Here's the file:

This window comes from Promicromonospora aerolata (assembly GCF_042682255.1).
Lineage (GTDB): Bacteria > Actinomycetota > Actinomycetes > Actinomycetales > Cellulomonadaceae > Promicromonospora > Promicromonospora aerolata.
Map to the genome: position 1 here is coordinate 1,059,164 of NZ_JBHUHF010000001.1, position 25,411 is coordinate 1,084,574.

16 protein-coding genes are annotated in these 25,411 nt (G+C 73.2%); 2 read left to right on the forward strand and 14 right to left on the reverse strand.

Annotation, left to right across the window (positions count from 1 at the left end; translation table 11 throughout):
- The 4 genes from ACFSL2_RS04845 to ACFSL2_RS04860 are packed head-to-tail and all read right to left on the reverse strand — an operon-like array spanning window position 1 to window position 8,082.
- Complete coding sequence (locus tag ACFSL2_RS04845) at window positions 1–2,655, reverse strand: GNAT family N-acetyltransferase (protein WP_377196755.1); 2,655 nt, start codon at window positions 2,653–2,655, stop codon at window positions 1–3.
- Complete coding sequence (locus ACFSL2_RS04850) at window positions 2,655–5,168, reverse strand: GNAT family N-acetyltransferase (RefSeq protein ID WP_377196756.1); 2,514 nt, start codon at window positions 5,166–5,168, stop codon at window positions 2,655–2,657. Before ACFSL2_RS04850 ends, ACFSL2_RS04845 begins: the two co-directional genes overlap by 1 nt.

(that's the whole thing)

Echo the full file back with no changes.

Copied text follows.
This window comes from Promicromonospora aerolata (assembly GCF_042682255.1).
Lineage (GTDB): Bacteria > Actinomycetota > Actinomycetes > Actinomycetales > Cellulomonadaceae > Promicromonospora > Promicromonospora aerolata.
Map to the genome: position 1 here is coordinate 1,059,164 of NZ_JBHUHF010000001.1, position 25,411 is coordinate 1,084,574.

16 protein-coding genes are annotated in these 25,411 nt (G+C 73.2%); 2 read left to right on the forward strand and 14 right to left on the reverse strand.

Annotation, left to right across the window (positions count from 1 at the left end; translation table 11 throughout):
- The 4 genes from ACFSL2_RS04845 to ACFSL2_RS04860 are packed head-to-tail and all read right to left on the reverse strand — an operon-like array spanning window position 1 to window position 8,082.
- Complete coding sequence (locus tag ACFSL2_RS04845) at window positions 1–2,655, reverse strand: GNAT family N-acetyltransferase (protein WP_377196755.1); 2,655 nt, start codon at window positions 2,653–2,655, stop codon at window positions 1–3.
- Complete coding sequence (locus ACFSL2_RS04850) at window positions 2,655–5,168, reverse strand: GNAT family N-acetyltransferase (RefSeq protein ID WP_377196756.1); 2,514 nt, start codon at window positions 5,166–5,168, stop codon at window positions 2,655–2,657. Before ACFSL2_RS04850 ends, ACFSL2_RS04845 begins: the two co-directional genes overlap by 1 nt.